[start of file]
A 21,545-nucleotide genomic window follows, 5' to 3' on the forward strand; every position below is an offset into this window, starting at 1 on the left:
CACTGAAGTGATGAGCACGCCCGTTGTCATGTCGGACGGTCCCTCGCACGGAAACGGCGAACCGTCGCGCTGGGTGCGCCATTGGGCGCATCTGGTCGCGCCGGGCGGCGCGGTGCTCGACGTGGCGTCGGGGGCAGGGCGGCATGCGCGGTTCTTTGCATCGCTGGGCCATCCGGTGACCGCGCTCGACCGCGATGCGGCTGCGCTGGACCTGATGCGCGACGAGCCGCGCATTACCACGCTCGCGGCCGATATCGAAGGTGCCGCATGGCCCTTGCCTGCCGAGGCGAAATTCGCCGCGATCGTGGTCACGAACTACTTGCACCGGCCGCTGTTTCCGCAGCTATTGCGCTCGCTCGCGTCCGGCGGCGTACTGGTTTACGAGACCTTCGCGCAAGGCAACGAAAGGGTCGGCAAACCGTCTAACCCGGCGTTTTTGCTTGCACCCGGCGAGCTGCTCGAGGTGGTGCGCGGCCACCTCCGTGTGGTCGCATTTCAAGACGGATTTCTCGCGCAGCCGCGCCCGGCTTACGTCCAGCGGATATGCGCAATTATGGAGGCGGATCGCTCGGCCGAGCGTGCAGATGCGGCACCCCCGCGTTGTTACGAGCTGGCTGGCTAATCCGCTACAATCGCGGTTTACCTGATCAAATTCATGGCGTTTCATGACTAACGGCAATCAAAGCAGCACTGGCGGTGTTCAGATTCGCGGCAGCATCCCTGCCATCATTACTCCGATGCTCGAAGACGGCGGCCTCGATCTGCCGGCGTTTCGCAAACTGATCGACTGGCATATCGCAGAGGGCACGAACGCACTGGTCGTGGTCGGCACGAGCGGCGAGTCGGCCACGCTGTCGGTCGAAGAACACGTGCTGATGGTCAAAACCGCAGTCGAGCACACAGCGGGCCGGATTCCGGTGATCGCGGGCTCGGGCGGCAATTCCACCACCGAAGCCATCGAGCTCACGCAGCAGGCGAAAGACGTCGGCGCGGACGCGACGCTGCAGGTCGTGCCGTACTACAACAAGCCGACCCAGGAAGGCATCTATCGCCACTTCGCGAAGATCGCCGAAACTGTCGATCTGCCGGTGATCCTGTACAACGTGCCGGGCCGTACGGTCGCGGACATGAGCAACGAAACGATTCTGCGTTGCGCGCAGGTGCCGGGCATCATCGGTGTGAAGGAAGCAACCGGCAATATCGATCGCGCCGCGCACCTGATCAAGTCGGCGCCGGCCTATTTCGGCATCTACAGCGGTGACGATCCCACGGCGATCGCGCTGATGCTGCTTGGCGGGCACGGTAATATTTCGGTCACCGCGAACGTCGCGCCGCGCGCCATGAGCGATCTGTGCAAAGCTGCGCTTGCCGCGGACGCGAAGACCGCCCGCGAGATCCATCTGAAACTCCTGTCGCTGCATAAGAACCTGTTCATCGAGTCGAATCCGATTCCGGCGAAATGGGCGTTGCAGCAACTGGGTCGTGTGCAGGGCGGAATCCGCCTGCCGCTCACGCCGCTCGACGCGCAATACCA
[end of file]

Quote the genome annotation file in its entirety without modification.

A 21,545-nucleotide genomic window follows, 5' to 3' on the forward strand; every position below is an offset into this window, starting at 1 on the left:
CACTGAAGTGATGAGCACGCCCGTTGTCATGTCGGACGGTCCCTCGCACGGAAACGGCGAACCGTCGCGCTGGGTGCGCCATTGGGCGCATCTGGTCGCGCCGGGCGGCGCGGTGCTCGACGTGGCGTCGGGGGCAGGGCGGCATGCGCGGTTCTTTGCATCGCTGGGCCATCCGGTGACCGCGCTCGACCGCGATGCGGCTGCGCTGGACCTGATGCGCGACGAGCCGCGCATTACCACGCTCGCGGCCGATATCGAAGGTGCCGCATGGCCCTTGCCTGCCGAGGCGAAATTCGCCGCGATCGTGGTCACGAACTACTTGCACCGGCCGCTGTTTCCGCAGCTATTGCGCTCGCTCGCGTCCGGCGGCGTACTGGTTTACGAGACCTTCGCGCAAGGCAACGAAAGGGTCGGCAAACCGTCTAACCCGGCGTTTTTGCTTGCACCCGGCGAGCTGCTCGAGGTGGTGCGCGGCCACCTCCGTGTGGTCGCATTTCAAGACGGATTTCTCGCGCAGCCGCGCCCGGCTTACGTCCAGCGGATATGCGCAATTATGGAGGCGGATCGCTCGGCCGAGCGTGCAGATGCGGCACCCCCGCGTTGTTACGAGCTGGCTGGCTAATCCGCTACAATCGCGGTTTACCTGATCAAATTCATGGCGTTTCATGACTAACGGCAATCAAAGCAGCACTGGCGGTGTTCAGATTCGCGGCAGCATCCCTGCCATCATTACTCCGATGCTCGAAGACGGCGGCCTCGATCTGCCGGCGTTTCGCAAACTGATCGACTGGCATATCGCAGAGGGCACGAACGCACTGGTCGTGGTCGGCACGAGCGGCGAGTCGGCCACGCTGTCGGTCGAAGAACACGTGCTGATGGTCAAAACCGCAGTCGAGCACACAGCGGGCCGGATTCCGGTGATCGCGGGCTCGGGCGGCAATTCCACCACCGAAGCCATCGAGCTCACGCAGCAGGCGAAAGACGTCGGCGCGGACGCGACGCTGCAGGTCGTGCCGTACTACAACAAGCCGACCCAGGAAGGCATCTATCGCCACTTCGCGAAGATCGCCGAAACTGTCGATCTGCCGGTGATCCTGTACAACGTGCCGGGCCGTACGGTCGCGGACATGAGCAACGAAACGATTCTGCGTTGCGCGCAGGTGCCGGGCATCATCGGTGTGAAGGAAGCAACCGGCAATATCGATCGCGCCGCGCACCTGATCAAGTCGGCGCCGGCCTATTTCGGCATCTACAGCGGTGACGATCCCACGGCGATCGCGCTGATGCTGCTTGGCGGGCACGGTAATATTTCGGTCACCGCGAACGTCGCGCCGCGCGCCATGAGCGATCTGTGCAAAGCTGCGCTTGCCGCGGACGCGAAGACCGCCCGCGAGATCCATCTGAAACTCCTGTCGCTGCATAAGAACCTGTTCATCGAGTCGAATCCGATTCCGGCGAAATGGGCGTTGCAGCAACTGGGTCGTGTGCAGGGCGGAATCCGCCTGCCGCTCACGCCGCTCGACGCGCAATACCA